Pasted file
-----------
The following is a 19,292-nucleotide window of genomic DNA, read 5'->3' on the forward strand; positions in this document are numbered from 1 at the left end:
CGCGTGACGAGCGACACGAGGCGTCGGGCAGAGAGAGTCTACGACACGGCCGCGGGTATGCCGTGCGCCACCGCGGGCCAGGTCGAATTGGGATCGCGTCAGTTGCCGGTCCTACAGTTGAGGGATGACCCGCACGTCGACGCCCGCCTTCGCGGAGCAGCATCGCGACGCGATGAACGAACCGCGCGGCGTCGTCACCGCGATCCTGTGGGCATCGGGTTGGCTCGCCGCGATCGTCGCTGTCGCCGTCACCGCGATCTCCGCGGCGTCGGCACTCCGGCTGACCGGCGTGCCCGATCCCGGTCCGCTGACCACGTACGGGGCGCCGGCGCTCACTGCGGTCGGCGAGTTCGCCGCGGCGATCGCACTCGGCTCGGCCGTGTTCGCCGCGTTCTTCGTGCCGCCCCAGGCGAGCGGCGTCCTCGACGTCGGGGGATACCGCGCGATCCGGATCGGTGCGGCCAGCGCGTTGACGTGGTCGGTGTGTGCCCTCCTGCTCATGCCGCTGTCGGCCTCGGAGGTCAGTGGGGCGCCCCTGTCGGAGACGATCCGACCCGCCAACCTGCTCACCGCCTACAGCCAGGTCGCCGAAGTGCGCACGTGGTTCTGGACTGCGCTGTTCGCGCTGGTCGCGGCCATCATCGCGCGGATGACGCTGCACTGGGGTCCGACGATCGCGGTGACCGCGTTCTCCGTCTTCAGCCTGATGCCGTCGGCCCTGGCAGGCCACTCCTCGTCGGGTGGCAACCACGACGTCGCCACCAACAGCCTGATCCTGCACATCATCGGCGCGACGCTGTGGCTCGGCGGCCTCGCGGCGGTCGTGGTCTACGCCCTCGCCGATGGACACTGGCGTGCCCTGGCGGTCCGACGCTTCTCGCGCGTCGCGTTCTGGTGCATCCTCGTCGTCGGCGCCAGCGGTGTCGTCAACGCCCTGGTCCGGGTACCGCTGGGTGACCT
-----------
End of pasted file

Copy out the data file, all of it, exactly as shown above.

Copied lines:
The following is a 19,292-nucleotide window of genomic DNA, read 5'->3' on the forward strand; positions in this document are numbered from 1 at the left end:
CGCGTGACGAGCGACACGAGGCGTCGGGCAGAGAGAGTCTACGACACGGCCGCGGGTATGCCGTGCGCCACCGCGGGCCAGGTCGAATTGGGATCGCGTCAGTTGCCGGTCCTACAGTTGAGGGATGACCCGCACGTCGACGCCCGCCTTCGCGGAGCAGCATCGCGACGCGATGAACGAACCGCGCGGCGTCGTCACCGCGATCCTGTGGGCATCGGGTTGGCTCGCCGCGATCGTCGCTGTCGCCGTCACCGCGATCTCCGCGGCGTCGGCACTCCGGCTGACCGGCGTGCCCGATCCCGGTCCGCTGACCACGTACGGGGCGCCGGCGCTCACTGCGGTCGGCGAGTTCGCCGCGGCGATCGCACTCGGCTCGGCCGTGTTCGCCGCGTTCTTCGTGCCGCCCCAGGCGAGCGGCGTCCTCGACGTCGGGGGATACCGCGCGATCCGGATCGGTGCGGCCAGCGCGTTGACGTGGTCGGTGTGTGCCCTCCTGCTCATGCCGCTGTCGGCCTCGGAGGTCAGTGGGGCGCCCCTGTCGGAGACGATCCGACCCGCCAACCTGCTCACCGCCTACAGCCAGGTCGCCGAAGTGCGCACGTGGTTCTGGACTGCGCTGTTCGCGCTGGTCGCGGCCATCATCGCGCGGATGACGCTGCACTGGGGTCCGACGATCGCGGTGACCGCGTTCTCCGTCTTCAGCCTGATGCCGTCGGCCCTGGCAGGCCACTCCTCGTCGGGTGGCAACCACGACGTCGCCACCAACAGCCTGATCCTGCACATCATCGGCGCGACGCTGTGGCTCGGCGGCCTCGCGGCGGTCGTGGTCTACGCCCTCGCCGATGGACACTGGCGTGCCCTGGCGGTCCGACGCTTCTCGCGCGTCGCGTTCTGGTGCATCCTCGTCGTCGGCGCCAGCGGTGTCGTCAACGCCCTGGTCCGGGTACCGCTGGGTGACCT